This weekend, the Observer reported that serious further offences have risen by a staggering 50% since Grayling got his hands on the probation service.
SFOs increased from 409 in the year before the 2014 reforms to 627 in the 12 months up to last April.
Napo's general secretary told the paper that there was a "clear correlation” between the increase in SFOs and the reforms and said that workloads and staff shortages were to blame.
In true MoJ fashion, a spokeswoman played down the link between the shambolic reforms and rise in serious offences saying 40,000 more offenders were now being supervised each year so “analysis of the number of offences does not provide a like-for-like comparison”.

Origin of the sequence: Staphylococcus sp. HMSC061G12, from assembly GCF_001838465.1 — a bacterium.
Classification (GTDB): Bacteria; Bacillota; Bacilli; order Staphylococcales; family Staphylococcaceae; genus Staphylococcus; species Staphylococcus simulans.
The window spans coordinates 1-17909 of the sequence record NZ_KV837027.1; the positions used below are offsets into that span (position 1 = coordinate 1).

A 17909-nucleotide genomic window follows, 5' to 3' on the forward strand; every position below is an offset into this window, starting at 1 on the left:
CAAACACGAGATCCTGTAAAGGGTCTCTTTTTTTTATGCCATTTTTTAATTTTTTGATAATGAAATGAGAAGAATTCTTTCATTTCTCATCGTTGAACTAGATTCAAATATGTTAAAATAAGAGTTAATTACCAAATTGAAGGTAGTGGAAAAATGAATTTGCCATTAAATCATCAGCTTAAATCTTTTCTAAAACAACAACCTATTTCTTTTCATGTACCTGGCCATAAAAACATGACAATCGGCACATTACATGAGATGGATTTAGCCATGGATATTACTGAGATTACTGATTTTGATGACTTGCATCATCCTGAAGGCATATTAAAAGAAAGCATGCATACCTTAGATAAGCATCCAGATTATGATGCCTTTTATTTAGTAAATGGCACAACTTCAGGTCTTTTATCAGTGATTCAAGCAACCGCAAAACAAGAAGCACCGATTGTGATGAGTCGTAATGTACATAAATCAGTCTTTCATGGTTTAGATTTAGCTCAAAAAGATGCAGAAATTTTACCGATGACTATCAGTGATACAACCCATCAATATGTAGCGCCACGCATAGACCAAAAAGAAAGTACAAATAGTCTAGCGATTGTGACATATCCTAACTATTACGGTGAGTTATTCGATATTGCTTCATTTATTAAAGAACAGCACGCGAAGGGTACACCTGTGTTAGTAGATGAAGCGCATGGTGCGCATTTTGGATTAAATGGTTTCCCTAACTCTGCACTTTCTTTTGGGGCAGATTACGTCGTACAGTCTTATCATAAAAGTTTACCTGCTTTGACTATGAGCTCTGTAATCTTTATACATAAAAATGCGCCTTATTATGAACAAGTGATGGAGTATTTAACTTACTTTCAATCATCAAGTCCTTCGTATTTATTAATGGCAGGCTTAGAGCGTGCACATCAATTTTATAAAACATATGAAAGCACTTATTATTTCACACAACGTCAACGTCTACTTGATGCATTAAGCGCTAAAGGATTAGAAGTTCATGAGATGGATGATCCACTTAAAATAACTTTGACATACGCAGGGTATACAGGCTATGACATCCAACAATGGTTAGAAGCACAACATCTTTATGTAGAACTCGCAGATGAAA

Meanwhile, friend of Napo, Liz Saville Roberts of Plaid Cymru who obtained the figures via a Freedom of Information request, echoed Napo's sentiments accusing the government of “wilfully wrecking the humanitarian principle of rehabilitation” and demanding probation be brought back under public control.